Passion

An excerpt from Story Sparks: Finding Your Best Story Ideas & Turning Them into Compelling Fiction by Denise Jaden

What do you love, connect to, or want to read when it comes to fiction? I’d like to delve into the heart of who you are and what you connect to most.

We’ve all heard the advice to “be yourself.” But how well do you know yourself, and when it comes to creating other characters, what does that mean? We’re also told to “follow your passion,” but what if you don’t know what, exactly, you’re passionate about? I believe that everyone’s true self  has great stories that are full of life and just waiting to be told, but we have to seek and explore our true self to find those stories. We need passion to deliver us to the end of the process — where we find resonance and kinetic energy — but how on earth do you find it?

First, get rid of all the shoulds in your writing. What is your level of desire to write a new story or to finish the stories you are currently working on? Do you feel any sense of obligation about writing these stories? In her motivational book Get It Done, Sam Bennett suggests writing a “Could Do List.” For instance, if you had unlimited time and resources, what might or could you do? Make this list, while understanding that you are under absolutely no obligation to follow through with any of these ideas. This is not a to-do list. It is a dream list that reveals what’s inside you.

In your journal, answer the following questions: When do you feel most alive? When are you most in love? Most enraged? What motivates you? What wrecks you emotionally? What angers you most? Harness these feelings and memories to find new ideas, and use them to sift through your ideas once you have an overflowing abundance.

What is dangerous about your writing process? Do you anticipate and plan for readers of your work? Do you add plot obstacles or situations to your writing that feel risky, that feel like they may take your story in the wrong direction, or that feel beyond your ability as a writer to pull off? If you answer “nothing about my writing is dangerous,” this may be a problem. If your writing feels humdrum, it may be because you don’t have anyone waiting to read your stories, or your writing doesn’t tackle high stakes. If you don’t feel much while writing your stories, your readers may not feel a whole lot either.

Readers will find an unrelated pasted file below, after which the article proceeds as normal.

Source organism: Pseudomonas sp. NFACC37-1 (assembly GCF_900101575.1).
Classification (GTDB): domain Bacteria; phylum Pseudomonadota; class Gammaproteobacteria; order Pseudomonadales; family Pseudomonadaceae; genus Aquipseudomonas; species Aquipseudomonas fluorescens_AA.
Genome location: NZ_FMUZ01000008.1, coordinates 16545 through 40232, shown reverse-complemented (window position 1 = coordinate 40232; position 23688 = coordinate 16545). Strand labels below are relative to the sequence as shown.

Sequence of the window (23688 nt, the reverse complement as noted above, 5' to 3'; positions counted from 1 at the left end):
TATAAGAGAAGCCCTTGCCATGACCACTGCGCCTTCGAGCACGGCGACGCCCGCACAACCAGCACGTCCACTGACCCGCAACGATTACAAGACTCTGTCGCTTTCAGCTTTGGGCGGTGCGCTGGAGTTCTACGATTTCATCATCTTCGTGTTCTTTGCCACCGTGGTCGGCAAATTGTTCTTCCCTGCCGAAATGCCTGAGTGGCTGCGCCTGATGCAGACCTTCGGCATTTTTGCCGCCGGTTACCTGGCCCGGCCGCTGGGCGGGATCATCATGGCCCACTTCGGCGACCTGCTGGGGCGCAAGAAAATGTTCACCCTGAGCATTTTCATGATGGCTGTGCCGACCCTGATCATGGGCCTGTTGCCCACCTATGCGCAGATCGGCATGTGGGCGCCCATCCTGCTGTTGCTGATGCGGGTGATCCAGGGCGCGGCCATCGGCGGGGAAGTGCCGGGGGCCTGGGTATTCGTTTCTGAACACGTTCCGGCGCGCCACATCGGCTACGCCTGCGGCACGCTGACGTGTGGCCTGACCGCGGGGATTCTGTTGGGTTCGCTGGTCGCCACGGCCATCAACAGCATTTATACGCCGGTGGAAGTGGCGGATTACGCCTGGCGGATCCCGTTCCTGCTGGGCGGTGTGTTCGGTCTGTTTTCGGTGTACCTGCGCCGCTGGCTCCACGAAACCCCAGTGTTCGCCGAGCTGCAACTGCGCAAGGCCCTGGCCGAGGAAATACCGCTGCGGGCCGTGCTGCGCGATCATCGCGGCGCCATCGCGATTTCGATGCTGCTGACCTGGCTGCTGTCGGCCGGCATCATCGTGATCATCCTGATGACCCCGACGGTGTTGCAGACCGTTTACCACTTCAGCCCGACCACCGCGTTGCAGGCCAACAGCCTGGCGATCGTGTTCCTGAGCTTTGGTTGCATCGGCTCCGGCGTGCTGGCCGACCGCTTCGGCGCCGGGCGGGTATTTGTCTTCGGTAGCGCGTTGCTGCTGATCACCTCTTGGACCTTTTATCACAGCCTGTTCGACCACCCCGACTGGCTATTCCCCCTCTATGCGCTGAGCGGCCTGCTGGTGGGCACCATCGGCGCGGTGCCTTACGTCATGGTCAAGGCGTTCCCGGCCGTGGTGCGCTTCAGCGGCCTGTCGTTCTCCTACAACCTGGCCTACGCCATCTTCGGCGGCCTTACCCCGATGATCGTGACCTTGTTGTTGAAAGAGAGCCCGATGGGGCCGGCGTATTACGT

What is your personality type? Are you an all-in kind of person or a hold-back type? Do you tend to look up to other personality types or automatically discredit them? What about yourself do you hold in highest regard? What about yourself do you wish you could change?

What are your most prized values? If you haven’t, try writing a character with opposing values in a sympathetic way. Are you a dog lover? Write about a character who dislikes or is afraid of dogs. Are you always punctual? Try writing sympathetically about someone who is always running late. If your writing lacks vibrancy, try writing characters who conflict with you, and dig deep to discover their motivations. For your readers to feel deep emotions, you must write with deep emotion and passion.

As you discover new things about yourself and what inspires your passions, insert those ideas and motivations into your stories. At the end of the day, you want your stories to make readers feel as inspired as you felt when you first thought of them. Do your stories make you feel passionate? Do they inspire, invigorate, teach, and enlighten you? Have they helped you solve a problem? If you want them to do the same for your readers, they must.

The goal of knowing and recognizing the things that make you feel deeply is to inspire your writing, so I ask you this: Which ideas propel you to write

Denise Jaden, author of Story Sparks and Fast Fiction, fast-drafted her debut YA novel, Losing Faith (Simon Schuster), in twenty-one days during National Novel Writing Month (NaNoWriMo). Her second fast-drafted novel was published in 2012. She runs a fast-drafting challenge on her blog each March and lives outside Vancouver, BC, Canada. Connect with her online at www.denisejaden.com.

Excerpted from Story Sparks. Copyright © 2017 by Denise Jaden. Printed with permission from New World Library — www.newworldlibrary.com.

 

 

 

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